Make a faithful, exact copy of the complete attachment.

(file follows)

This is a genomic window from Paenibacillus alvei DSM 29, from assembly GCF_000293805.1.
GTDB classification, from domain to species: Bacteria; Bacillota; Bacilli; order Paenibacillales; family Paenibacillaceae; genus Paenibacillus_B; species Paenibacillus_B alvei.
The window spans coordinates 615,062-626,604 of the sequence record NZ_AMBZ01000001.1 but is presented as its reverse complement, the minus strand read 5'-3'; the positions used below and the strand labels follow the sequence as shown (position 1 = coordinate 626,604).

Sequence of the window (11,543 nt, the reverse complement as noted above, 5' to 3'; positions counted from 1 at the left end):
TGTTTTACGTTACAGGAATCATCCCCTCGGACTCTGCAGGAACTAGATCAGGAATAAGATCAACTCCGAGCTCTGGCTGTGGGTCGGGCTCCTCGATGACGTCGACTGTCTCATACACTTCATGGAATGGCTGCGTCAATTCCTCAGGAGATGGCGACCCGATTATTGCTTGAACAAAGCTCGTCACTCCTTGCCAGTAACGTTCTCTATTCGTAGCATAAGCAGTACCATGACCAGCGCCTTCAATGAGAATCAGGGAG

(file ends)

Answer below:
This is a genomic window from Paenibacillus alvei DSM 29, from assembly GCF_000293805.1.
GTDB classification, from domain to species: Bacteria; Bacillota; Bacilli; order Paenibacillales; family Paenibacillaceae; genus Paenibacillus_B; species Paenibacillus_B alvei.
The window spans coordinates 615,062-626,604 of the sequence record NZ_AMBZ01000001.1 but is presented as its reverse complement, the minus strand read 5'-3'; the positions used below and the strand labels follow the sequence as shown (position 1 = coordinate 626,604).

Sequence of the window (11,543 nt, the reverse complement as noted above, 5' to 3'; positions counted from 1 at the left end):
TGTTTTACGTTACAGGAATCATCCCCTCGGACTCTGCAGGAACTAGATCAGGAATAAGATCAACTCCGAGCTCTGGCTGTGGGTCGGGCTCCTCGATGACGTCGACTGTCTCATACACTTCATGGAATGGCTGCGTCAATTCCTCAGGAGATGGCGACCCGATTATTGCTTGAACAAAGCTCGTCACTCCTTGCCAGTAACGTTCTCTATTCGTAGCATAAGCAGTACCATGACCAGCGCCTTCAATGAGAATCAGGGAG